Over the past decade hundreds of thousands of payphones have been removed from locations all over the country. As payphone revenues decline, due to the largely growing number of cell phone users, more and more phone companies are removing payphones from their list of services.
Following the introduction of the first pay phone in 1889, by William Gray at a bank in Hartford, Conn. the demand for payphones grew astronomically to a total of more than 2 million at there peak usage in 2000. However, according to the American Public Communications Council the amount of payphones in the U.S. has diminished to less than 500,000 and most are owned by Payphone Service Providers (PSP's).
The scary truth for some members of the Mountain Area is most of the payphones being removed across the country are located in small-rural towns where they are more commonly necessary and where users, who rely on payphones as their phone are suffering.
On Oct. 28 Local service provider, Sierra Telephone long distance, will remove the last payphone in the Oakhurst area, located outside CVS, due to the growing issues of upkeep, vandalism, and the fact that public payphones are being used less often then ever before.
Sierra Telephone Business Development Manager, Dan Rule, said since it is no longer a requirement for telephone companies to have payphones, they are becoming more of a retail operation and people are shifting the way they communicate.
"We have been gradually taking out the pay phones because it is no longer a viable business.......We know from our records that very few people are using them and their is a minuscule amount of usage," Rule said.
Rule has worked at Sierra Telephone for 22 years and knows how important payphones can be to people, however he says the business cannot continue to lose money on a service few people use.
"It no longer makes economic sense to have payphones, because they're hardly ever used and they are just not producing any income like they used to. People simply aren't using payphones anymore, they are using their cell phones," Rule said.
Over the years payphones have become 'useless' to many people who use house phones, cell phones or the Internet to communicate with friends, family and businesses. But with cell phone bills sometimes exceeding $100 a month, not everyone has the ability to provide themselves with these costly services and for those who rely on payphones as their form of telecommunication, payphones are a necessity for social existence.
Following the removal of the city's last payphone, citizens like 55-year-old Chris Huber, of Oakhurst, will find himself without a source to make long distance calls.
Huber who says he has been using pay phones for countless years, even though he owns a cell phone, does not have service to provide cheap long distance calls. Huber says the payphone is the only way he can keep in touch with his boss, girlfriend and government services.
"It's going to have a huge impact on me.....now I have to pay more for my cell phone and what happens if I lose my cell phone? I can't afford a new one," Huber said.
Another member of the community, Michael Curtiss-Landers, was waiting patiently in line to use the payphone outside CVS and expressed how important the phone was to him.
"We have a big population of homeless that use that phone ... I know because I've been one of those homeless," Curtiss-Landers said. "I walk up and down the hill and this is the only phone I have to contact my grandmother, and to let the outside world know I'm okay."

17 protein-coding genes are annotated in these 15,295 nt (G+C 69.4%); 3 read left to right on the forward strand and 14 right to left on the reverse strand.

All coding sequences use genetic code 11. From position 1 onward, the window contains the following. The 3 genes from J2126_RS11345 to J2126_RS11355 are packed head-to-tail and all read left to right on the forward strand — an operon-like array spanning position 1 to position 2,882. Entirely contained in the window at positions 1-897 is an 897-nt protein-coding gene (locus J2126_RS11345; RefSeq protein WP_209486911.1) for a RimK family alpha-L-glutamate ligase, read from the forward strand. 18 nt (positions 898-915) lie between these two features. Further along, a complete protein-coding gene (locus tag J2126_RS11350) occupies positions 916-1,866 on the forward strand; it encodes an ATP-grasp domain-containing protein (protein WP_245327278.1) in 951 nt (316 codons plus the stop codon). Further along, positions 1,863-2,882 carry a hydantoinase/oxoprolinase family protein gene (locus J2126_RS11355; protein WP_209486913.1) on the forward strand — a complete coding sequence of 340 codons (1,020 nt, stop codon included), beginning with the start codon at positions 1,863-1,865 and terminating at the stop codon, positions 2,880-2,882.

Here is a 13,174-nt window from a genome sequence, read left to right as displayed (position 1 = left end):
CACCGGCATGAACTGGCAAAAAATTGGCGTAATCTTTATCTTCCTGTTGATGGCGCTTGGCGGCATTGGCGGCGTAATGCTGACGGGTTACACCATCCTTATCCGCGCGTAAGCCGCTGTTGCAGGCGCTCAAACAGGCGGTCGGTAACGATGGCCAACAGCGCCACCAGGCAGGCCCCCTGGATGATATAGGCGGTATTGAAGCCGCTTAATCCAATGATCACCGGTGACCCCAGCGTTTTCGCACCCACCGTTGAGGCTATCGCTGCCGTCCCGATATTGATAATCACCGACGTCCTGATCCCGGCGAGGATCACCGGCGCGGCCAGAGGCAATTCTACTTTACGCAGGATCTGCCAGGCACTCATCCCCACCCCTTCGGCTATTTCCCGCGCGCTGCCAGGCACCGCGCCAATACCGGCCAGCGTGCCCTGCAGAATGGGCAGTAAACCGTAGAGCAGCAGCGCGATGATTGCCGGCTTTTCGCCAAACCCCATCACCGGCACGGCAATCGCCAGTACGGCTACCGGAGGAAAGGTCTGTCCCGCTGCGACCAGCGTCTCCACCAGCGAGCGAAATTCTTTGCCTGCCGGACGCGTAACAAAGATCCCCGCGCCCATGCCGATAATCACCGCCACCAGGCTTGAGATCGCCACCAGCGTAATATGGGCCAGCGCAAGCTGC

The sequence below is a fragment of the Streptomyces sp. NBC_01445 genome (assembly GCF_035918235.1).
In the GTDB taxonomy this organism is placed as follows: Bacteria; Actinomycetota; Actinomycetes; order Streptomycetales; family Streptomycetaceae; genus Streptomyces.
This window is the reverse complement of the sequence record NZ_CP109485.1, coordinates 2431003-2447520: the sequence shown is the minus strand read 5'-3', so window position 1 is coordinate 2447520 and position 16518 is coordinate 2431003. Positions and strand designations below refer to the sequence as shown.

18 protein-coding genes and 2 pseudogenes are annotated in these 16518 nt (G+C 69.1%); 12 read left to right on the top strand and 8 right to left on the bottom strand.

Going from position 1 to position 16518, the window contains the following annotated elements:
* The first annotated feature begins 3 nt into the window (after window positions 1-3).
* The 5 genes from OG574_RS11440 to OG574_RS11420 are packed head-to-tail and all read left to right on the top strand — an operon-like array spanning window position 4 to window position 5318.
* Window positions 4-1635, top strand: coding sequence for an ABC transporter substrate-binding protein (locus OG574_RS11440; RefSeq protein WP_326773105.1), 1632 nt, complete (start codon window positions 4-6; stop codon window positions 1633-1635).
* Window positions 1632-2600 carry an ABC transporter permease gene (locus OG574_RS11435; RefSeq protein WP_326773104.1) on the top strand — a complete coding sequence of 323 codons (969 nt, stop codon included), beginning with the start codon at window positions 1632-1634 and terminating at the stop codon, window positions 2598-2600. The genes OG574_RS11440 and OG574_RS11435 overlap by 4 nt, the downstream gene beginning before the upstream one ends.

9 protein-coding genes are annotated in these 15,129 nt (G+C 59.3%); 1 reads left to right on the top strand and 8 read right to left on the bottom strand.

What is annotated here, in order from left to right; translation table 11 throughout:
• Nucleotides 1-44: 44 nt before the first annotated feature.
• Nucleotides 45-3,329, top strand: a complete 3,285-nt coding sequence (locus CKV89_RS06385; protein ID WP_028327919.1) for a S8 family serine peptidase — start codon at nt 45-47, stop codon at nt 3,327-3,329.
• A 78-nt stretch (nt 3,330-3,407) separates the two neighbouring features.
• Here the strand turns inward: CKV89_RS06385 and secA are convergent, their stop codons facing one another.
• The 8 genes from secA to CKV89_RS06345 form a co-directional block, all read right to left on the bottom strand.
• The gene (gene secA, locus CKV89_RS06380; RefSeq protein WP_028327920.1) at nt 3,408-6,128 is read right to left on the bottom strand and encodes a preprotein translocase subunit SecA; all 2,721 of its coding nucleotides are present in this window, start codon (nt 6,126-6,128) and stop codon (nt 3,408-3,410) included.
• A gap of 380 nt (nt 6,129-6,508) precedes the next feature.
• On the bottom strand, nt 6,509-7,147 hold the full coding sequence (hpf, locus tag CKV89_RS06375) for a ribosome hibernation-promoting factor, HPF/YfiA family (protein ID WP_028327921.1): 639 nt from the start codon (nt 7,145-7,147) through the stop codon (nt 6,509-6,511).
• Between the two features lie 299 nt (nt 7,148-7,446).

It's common, especially in rural areas, that pay phones remain the only affordable means of communication for many poor people. Free calls can be made when contacting social, government agencies and reporting emergencies to 9-1-1.
Another issue with the removal of payphones include accessibility in the time of an emergency such as natural disasters or car trouble.
Payphones seem unnecessary to most people until there is an interruption with their cell-phone service which can happen during bad weather or a natural disaster or when their cell phone battery dies.
At times like these the reliability of copper-wire payphones becomes relevant to people who would ordinarily ignore and write-off payphones all together.
During Tropical Storm Sandy in 2012, New York City saw a dramatic rise in the usage of payphones. In some instances they saw an increase of more than 10 times the amount of calls normally made.
During the disaster of Sept. 11, 2001 many people used payphones to reach loved ones when they were unable to use cell phones because of the amount of traffic steaming across the network.
According to an article written in the Daytona Beach news-journal Bruce Renard, executive director of the Florida Public Telephone Association, agrees that although they are not used much anymore, payphones can make the difference at the time of an emergency.
"It's like the old saying, 'You don't know what you've got until it's gone.' Public telephones are still relevant, important and affordable," Renard said. "There's still a role for them out there. They are a communications safety net. At times of emergency, they become vital."
In order to cope with the removal of payphones, Rule recommends people locate new inexpensive ways to communicate including pre-paid phones.
"In an emergency they should go to the nearest business or residence and ask to use their telephone to call 9-1-1. For casual use they could consider purchasing an inexpensive pre-paid cellular telephone," Rule said.
Because the cost of pay phones outweighs the revenue, companies like Sierra Telephone seem to have little to no choice but to rid themselves of the costly expenditure.
Now the burden of the cost of payphones will be passed to individuals and businesses who believe they need the phones and will implement them outside their business.